Perhaps it’s because Mariann and I just spoke at the Animal Law Conference this past weekend, but Lewis Bollard is on my mind. Lewis also spoke at the conference, alongside Will Potter, on the subject of ag-gag laws. Their workshop was, naturally, standing room only. Naturally, too, it was riveting, informative, and provoked thoughtful, lively conversation amongst the crowd — an eclectic mix of activists, lawyers, law students, and professors.
But Lewis Bollard was on my mind prior to the conference, too. That’s because the savvy Yale Law School student just won the Hogan/Smoger Access to Justice Essay Contest, which is sponsored by the public interest law firm, Public Justice. The renowned contest, which “offers law students the opportunity to investigate and offer solutions to injustices inflicted on the environment,” has nothing to do with animal rights — not explicitly, anyway. But, Lewis decided to draw the connections with his essay “Ag-Gag: The Unconstitutionality of Laws Restricting Undercover Investigations on Farms.” And, in addition to awarding him five thousand bucks (a drop in the bucket for law school student loans, but still…), winning the contest has also resulted in Lewis effectively doing (at least) two things.
- By using a “non-AR” forum to write about an issue important to animal rights advocates, he has managed to penetrate the (legal) mainstream and to educate folks, in detail, about ag-gag laws, and the dire importance of fighting this wrongheaded legislation.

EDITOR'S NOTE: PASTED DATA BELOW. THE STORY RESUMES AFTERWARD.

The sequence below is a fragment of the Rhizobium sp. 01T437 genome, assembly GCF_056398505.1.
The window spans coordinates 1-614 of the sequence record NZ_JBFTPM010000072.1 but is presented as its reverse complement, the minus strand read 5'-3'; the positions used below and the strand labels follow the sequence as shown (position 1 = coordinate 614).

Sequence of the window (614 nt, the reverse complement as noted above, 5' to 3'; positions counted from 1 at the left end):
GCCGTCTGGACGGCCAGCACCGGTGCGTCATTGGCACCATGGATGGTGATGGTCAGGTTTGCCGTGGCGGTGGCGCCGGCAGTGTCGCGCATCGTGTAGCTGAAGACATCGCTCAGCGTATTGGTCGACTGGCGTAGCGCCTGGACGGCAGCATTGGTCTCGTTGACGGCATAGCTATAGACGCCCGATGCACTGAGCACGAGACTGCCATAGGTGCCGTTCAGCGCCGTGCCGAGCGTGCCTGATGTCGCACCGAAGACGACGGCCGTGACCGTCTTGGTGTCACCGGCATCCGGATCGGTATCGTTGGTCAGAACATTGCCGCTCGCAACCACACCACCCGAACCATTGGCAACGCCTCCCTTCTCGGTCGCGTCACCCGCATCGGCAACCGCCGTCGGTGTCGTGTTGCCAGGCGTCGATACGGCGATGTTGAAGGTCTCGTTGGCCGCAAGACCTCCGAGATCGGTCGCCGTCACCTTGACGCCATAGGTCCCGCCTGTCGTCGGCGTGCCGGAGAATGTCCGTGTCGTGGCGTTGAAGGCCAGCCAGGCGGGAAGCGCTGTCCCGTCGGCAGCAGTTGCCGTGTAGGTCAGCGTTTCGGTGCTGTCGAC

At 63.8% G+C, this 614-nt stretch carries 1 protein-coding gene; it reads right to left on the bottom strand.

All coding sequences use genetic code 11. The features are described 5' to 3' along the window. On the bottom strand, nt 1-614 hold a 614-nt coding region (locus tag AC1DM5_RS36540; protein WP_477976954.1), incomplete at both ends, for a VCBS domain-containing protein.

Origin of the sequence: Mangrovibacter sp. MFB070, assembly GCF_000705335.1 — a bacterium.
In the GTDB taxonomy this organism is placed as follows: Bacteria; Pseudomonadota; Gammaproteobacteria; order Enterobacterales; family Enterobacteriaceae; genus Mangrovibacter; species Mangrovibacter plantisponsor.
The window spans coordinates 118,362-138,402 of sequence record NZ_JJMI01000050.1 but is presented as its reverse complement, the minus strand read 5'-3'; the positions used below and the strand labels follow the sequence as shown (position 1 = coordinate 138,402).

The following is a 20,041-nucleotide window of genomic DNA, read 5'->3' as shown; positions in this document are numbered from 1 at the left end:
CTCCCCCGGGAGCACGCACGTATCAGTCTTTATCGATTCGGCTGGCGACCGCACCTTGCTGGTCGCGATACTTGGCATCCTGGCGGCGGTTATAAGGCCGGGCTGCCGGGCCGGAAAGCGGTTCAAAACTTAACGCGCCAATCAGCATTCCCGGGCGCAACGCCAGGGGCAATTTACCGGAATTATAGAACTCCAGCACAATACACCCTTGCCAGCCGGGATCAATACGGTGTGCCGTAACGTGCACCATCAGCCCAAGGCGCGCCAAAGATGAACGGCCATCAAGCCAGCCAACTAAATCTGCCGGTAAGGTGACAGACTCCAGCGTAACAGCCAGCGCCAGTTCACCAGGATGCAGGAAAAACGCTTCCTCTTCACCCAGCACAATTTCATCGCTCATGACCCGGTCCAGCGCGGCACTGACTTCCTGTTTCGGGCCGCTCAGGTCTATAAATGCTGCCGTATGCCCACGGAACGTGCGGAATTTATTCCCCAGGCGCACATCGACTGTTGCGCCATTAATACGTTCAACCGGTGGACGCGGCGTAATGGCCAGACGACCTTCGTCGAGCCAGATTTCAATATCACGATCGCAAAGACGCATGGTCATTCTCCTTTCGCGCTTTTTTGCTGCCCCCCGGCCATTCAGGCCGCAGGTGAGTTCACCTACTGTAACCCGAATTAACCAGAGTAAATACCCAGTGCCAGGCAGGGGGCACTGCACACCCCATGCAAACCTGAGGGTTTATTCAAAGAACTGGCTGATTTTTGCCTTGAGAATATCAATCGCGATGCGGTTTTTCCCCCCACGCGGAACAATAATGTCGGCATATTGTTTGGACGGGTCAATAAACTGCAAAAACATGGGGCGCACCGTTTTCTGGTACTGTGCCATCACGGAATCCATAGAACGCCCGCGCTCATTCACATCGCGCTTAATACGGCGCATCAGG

- He has brought insightful and creative legal analysis to the question of the unconstitutionality of these laws that will help the lawyers who end up in court fighting them articulate their arguments for why they must go.
Here’s a teaser from his winning essay:
“This is a paper about Ag-Gag laws: their origins, their purpose, and their constitutionality. I argue that Ag-Gag laws should be subject to heightened First Amendment scrutiny […]. And I argue that the laws cannot survive such scrutiny.”
Do not miss the opportunity to read Lewis Bollard’s winning essay.
And — as if I need to spell it out — this is just a friendly reminder for each of us to use any and every opportunity we have to speak up for animals, even if we have to squint our eyes a little bit to figure out how to work them into the conversation.